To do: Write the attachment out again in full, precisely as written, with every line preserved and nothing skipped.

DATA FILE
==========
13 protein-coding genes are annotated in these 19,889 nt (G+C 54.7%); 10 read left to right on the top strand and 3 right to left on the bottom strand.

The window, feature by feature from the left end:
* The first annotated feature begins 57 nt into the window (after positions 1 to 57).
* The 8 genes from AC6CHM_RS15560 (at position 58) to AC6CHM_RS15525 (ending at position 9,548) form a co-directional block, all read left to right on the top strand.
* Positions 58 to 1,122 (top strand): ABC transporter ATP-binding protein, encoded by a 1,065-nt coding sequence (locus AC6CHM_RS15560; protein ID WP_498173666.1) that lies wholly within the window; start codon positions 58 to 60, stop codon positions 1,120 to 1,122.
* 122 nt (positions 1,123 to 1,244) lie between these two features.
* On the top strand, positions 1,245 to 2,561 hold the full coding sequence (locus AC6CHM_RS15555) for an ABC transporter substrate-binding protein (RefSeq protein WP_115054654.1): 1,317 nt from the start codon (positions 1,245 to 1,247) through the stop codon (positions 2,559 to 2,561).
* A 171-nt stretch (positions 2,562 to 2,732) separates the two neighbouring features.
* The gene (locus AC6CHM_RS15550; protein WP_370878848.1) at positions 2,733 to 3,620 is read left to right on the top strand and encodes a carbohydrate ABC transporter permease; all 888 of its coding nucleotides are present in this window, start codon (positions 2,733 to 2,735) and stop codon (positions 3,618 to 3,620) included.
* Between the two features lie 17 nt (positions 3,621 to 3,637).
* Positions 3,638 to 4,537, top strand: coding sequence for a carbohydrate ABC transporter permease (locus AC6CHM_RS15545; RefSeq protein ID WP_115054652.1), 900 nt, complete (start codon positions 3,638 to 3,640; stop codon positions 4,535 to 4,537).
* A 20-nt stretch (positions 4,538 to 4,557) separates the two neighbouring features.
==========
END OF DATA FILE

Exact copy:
13 protein-coding genes are annotated in these 19,889 nt (G+C 54.7%); 10 read left to right on the top strand and 3 right to left on the bottom strand.

The window, feature by feature from the left end:
* The first annotated feature begins 57 nt into the window (after positions 1 to 57).
* The 8 genes from AC6CHM_RS15560 (at position 58) to AC6CHM_RS15525 (ending at position 9,548) form a co-directional block, all read left to right on the top strand.
* Positions 58 to 1,122 (top strand): ABC transporter ATP-binding protein, encoded by a 1,065-nt coding sequence (locus AC6CHM_RS15560; protein ID WP_498173666.1) that lies wholly within the window; start codon positions 58 to 60, stop codon positions 1,120 to 1,122.
* 122 nt (positions 1,123 to 1,244) lie between these two features.
* On the top strand, positions 1,245 to 2,561 hold the full coding sequence (locus AC6CHM_RS15555) for an ABC transporter substrate-binding protein (RefSeq protein WP_115054654.1): 1,317 nt from the start codon (positions 1,245 to 1,247) through the stop codon (positions 2,559 to 2,561).
* A 171-nt stretch (positions 2,562 to 2,732) separates the two neighbouring features.
* The gene (locus AC6CHM_RS15550; protein WP_370878848.1) at positions 2,733 to 3,620 is read left to right on the top strand and encodes a carbohydrate ABC transporter permease; all 888 of its coding nucleotides are present in this window, start codon (positions 2,733 to 2,735) and stop codon (positions 3,618 to 3,620) included.
* Between the two features lie 17 nt (positions 3,621 to 3,637).
* Positions 3,638 to 4,537, top strand: coding sequence for a carbohydrate ABC transporter permease (locus AC6CHM_RS15545; RefSeq protein ID WP_115054652.1), 900 nt, complete (start codon positions 3,638 to 3,640; stop codon positions 4,535 to 4,537).
* A 20-nt stretch (positions 4,538 to 4,557) separates the two neighbouring features.